Such a trip requires much organisation and planning for this trip has been meticulously happening for well over a year now. Our itinerary has been carefully created, our flights book accordingly and each Explorer has been briefed on the likelihood of altitude sickness and the runs. Passports were handed in, forms signed off and all ready for our departure yesterday. Yet, such is fate, and our bad-tasted flirtations with Lady Luck, that we woke up on Friday morning with the entire expedition about to be pulled from beneath us, as Jet airways, our flight provider to Kathmandu via Delhi, suspended all flights to or from India amid fears of impending bankruptcy. This had been a threat for several weeks as Jet’s losses became known but, with a pilot’s strike scheduled for the day after our arrival in Nepal and insurance ensuring a safe return, we were hoping this nightmare could be avoided. But alas…
Therefore, the focus of my debut blog article will be on the remarkable efforts of our leader team to keep our expedition on track. For over the course of one manic Friday, 16 spare seats were located on 2 Qatar airways flights taking us to Kathmandu on Tuesday and Wednesday and bringing us back 13 days later. To find so many seats available at such short notice is nothing short of incredible fortune and to only lose 1 day of our entire expedition is fantastic. Therefore, the leadership team of Andy Baynes, Lucy Weston, and the three John’s (Male, Kidner and Williams) deserve every compliment imaginable and for forking out the additional costs at such short notice before payments could be collected in from us muppets.
It is the leaders who have arranged this trip and whilst they have delegated us various roles in the organisational areas of this trip, such as scouting diplomacy (more on that later) or risk assessments among others, they have been there to sweep up our mess and make plans where ours failed. This trip is entirely dependent on their efforts and management and I am sure that when I write my final article in around a fortnight’s time, I will reference our eternal gratitude towards them for their efforts.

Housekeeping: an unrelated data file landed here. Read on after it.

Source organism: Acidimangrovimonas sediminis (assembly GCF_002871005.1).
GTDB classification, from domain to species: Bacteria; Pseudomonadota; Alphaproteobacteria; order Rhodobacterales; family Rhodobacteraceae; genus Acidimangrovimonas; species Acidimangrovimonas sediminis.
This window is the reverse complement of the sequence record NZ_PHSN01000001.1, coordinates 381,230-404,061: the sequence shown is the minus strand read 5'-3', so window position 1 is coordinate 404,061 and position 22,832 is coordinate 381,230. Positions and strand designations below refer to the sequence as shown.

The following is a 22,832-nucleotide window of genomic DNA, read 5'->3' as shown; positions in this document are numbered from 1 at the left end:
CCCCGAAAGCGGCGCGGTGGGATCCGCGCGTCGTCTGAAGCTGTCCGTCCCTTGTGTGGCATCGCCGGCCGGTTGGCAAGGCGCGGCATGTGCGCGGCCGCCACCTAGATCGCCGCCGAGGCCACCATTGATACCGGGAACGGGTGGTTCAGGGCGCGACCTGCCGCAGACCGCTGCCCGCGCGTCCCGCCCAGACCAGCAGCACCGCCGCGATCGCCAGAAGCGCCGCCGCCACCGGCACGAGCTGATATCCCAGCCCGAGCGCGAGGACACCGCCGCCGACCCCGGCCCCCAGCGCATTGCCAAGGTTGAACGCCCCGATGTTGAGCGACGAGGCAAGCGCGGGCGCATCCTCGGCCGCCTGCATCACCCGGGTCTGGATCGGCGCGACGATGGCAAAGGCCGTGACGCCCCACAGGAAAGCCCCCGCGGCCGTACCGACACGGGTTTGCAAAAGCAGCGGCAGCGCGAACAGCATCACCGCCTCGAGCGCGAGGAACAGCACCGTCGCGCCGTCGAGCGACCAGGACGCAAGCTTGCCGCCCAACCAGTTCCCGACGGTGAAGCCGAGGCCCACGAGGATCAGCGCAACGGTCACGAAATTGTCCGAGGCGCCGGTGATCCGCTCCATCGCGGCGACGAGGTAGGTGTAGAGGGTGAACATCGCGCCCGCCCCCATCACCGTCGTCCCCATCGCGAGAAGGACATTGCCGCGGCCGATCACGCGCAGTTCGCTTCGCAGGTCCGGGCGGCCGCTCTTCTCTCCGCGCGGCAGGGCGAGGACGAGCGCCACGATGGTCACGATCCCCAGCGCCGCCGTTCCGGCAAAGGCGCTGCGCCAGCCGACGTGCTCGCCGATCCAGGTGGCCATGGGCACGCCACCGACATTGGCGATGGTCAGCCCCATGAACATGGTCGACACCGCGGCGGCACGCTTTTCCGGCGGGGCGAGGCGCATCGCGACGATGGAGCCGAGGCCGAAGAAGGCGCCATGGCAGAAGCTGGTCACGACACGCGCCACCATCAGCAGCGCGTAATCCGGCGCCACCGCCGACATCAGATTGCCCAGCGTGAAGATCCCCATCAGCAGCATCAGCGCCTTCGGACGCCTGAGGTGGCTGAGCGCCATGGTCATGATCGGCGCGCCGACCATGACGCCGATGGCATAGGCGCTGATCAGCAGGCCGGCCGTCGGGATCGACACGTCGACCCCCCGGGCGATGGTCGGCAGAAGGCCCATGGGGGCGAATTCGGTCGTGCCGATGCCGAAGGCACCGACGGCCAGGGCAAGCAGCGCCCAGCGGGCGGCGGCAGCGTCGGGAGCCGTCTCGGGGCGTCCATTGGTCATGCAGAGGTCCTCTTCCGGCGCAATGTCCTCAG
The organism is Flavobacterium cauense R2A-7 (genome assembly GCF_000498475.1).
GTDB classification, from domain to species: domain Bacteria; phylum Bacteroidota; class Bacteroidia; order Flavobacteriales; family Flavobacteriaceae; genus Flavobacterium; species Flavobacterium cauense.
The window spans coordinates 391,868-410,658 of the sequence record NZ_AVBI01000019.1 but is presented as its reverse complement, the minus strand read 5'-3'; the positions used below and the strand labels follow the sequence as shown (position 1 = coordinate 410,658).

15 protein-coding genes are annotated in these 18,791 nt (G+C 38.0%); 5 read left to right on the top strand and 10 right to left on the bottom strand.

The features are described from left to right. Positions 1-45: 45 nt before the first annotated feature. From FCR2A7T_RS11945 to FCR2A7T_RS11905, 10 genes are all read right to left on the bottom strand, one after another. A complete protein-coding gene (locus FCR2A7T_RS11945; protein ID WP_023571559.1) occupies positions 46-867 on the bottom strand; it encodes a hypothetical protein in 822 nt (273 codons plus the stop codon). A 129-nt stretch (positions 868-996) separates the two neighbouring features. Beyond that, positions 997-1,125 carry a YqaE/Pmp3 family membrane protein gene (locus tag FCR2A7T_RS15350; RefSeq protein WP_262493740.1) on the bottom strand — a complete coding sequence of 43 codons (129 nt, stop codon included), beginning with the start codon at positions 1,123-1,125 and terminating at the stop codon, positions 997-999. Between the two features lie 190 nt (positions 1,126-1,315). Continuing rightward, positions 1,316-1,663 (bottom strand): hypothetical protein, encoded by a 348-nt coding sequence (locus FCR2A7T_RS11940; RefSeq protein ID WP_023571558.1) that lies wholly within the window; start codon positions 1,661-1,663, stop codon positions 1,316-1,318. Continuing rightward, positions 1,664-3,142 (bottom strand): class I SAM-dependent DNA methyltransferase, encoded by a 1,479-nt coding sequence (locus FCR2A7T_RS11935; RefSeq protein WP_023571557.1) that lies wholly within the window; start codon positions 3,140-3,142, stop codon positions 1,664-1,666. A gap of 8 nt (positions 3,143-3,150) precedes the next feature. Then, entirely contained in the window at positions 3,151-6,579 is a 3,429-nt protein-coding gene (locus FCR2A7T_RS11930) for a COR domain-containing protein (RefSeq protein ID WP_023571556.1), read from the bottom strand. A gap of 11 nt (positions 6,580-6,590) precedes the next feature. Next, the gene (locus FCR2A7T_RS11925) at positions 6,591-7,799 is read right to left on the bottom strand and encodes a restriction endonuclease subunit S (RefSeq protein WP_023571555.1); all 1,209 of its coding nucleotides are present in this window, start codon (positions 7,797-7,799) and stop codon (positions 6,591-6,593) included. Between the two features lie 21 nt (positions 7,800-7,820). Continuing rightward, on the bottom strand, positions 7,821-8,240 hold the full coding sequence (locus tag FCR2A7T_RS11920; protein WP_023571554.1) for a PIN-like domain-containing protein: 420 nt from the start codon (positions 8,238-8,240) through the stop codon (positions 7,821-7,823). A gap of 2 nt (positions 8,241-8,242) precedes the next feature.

Anyhow, I’m sure you’re reading this because you want to know about our exploits and plans whilst abroad so here we are. the trip is 13 days long and excluding days travelling will result in 9 days of hiking, peaking at the Gosainkunda lake (4380m above sea level) high in the Himalayas. It will take 5 days of hiking to climb up to it and 2 days of descent afterwards before driving back to Kathmandu the following day. We will be staying in remote tea houses en route and in a hotel in Kathmandu, either side of our mountainous exploits. In total, we will be spending 2 days in Kathmandu, the first of which I imagine we will be rather jetlagged and will be able to explore the capital and see both its famous World Heritage sites and the damage of recent Earthquakes.
Such different standards of living will no doubt be a great culture shock to both the mind and body, but it’s a shock I for one am looking forward to. This can be traced back to Intrepid ESU’s motto, adopted originally for our London to Paris cycle ride in 2017 – Vivimus unam Vitam (One Life, Live it.) When I first became aware of the expedition to Nepal, I knew I wanted to go simply because opportunities like this are once in a life time and a chance to see parts of the world, rarely seen on the news and seldom in reality. I’m sure this similar chain of reasoning was followed by many others.
As for you mere readers, I will attempt to write an article daily but I don’t think laziness will be our main communication barrier. In Nepal, phone service ranges from *expletive* to “what service”? and when I say wi-fi they might assume flatulence. As such, whilst I intend to write daily, they may not be published instantly. Therefore, when I return to wi-fi world, I will post each day’s diaries one day at a time so it feels as though we are trekking in real time. Or I’ll post them all at once depending on my mood. Either way, I will deliver all the right content, just not necessarily in the right order.
Regardless of these obstacles, I can say with some confidence that Nepal will be an eye-opening fascinating cultural experience and one to live long in the memory. I can also say with certainty that this life, over the next fortnight, will be lived to its fullest.
P.S As an aspiring journalist, I maintain a blog which acts as a portfolio of all of my published work. Should you and I ever go through a barren spell of communication, then check it out at lowsandoccasionalhighs.blogspot.com and fill your void. Many thanks…